Non destructive characterization of polymer-polymer interfaces by optical near field spectroscopy
Usually, buried polymer - polymer interfaces can not be characterized by linear vibrational spectroscopic methods without destroying the sample. Since the interface layer is extremely thin the bulk materials cover molecular interactions between the polymers. The sensitivity of linear spectroscopic methods such as infrared or Raman is not high enough for the weak signals of the interface layer.
Optical near-field excitations on metallic nanoparticle-based structures can be used to enhance the weak signals of the interface layer. When such metallic nanoparticles are embedded in the polymer-polymer interface local molecular vibrations will be enhanced. The both well known techniques, surface enhanced infrared absorption (SEIRA) and surface enhanced Raman scattering (SERS), can be used for a characterization of the interface on a molecular level without influence of the bulk material.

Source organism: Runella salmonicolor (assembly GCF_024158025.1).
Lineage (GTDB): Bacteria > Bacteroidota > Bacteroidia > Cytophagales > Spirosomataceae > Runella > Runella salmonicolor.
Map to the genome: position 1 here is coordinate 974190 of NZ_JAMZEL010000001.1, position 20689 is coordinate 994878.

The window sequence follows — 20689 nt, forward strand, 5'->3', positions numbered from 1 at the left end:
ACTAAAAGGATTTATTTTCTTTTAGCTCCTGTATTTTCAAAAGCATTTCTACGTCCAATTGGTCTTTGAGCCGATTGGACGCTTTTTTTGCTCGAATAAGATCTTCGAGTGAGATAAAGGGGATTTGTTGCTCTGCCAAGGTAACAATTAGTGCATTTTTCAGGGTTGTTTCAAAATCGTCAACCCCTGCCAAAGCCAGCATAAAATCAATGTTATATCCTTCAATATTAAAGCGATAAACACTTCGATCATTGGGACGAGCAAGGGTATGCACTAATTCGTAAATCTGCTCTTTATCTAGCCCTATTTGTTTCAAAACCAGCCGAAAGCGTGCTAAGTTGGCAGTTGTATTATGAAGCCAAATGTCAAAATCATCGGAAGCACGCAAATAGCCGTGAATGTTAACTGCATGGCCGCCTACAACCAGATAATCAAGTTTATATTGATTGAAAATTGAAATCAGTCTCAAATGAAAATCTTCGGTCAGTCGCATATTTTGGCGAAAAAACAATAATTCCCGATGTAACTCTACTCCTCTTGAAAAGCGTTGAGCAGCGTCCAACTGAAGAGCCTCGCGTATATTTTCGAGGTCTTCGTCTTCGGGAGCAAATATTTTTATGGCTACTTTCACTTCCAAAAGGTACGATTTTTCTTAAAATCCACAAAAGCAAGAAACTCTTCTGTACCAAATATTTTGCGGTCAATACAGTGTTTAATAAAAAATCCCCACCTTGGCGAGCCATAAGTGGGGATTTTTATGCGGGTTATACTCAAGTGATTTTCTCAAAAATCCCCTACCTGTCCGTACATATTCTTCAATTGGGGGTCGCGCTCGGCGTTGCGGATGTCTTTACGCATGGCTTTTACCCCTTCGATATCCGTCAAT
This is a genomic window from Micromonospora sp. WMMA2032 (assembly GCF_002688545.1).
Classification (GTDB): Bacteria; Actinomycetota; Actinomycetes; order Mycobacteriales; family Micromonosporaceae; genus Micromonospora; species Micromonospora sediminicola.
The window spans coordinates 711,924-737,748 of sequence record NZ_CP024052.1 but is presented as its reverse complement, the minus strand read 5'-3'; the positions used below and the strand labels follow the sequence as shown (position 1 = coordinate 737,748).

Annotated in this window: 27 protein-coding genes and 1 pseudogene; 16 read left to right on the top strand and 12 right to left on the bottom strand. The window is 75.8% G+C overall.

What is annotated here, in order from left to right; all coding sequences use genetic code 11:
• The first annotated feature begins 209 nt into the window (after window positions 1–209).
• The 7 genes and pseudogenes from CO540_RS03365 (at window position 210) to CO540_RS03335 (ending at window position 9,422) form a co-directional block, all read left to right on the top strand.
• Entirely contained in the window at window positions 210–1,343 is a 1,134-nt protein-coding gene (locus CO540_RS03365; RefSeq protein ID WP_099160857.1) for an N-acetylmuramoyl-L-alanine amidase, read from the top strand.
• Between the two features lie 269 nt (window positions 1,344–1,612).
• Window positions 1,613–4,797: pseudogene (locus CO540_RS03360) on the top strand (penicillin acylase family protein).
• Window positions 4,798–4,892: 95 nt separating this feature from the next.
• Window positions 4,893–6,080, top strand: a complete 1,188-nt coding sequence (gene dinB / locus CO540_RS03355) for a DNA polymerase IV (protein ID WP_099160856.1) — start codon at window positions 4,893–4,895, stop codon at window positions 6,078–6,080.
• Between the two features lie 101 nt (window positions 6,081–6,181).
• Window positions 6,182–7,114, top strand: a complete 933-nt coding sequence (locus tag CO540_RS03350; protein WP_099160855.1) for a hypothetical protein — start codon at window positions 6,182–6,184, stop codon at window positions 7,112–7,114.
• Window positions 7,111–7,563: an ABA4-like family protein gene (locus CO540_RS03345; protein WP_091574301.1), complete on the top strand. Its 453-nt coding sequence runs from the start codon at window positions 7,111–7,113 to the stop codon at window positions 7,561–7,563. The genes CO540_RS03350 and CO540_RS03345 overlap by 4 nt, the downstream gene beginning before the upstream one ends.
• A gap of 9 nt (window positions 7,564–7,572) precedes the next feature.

In this research project we investigate strategies for an optimized embedding of metallic nanoparticles in polymer-polymer interfaces as well as for highly sensitive plasmonic structures. First results demonstrate that the space between nanoparticles gives rise to spectroscopic "hot spots" with a strong enhancement of the signals.
Fig. Scheme for interface analysis with non-linear optical spectroscopy
- Vilnius University, Lithuania, Department of General Physics and Spectroscopy
- Technische Universität Dresden, Medizinische Fakultät Carl Gustav Carus, Klinisches Sensoring und Monitoring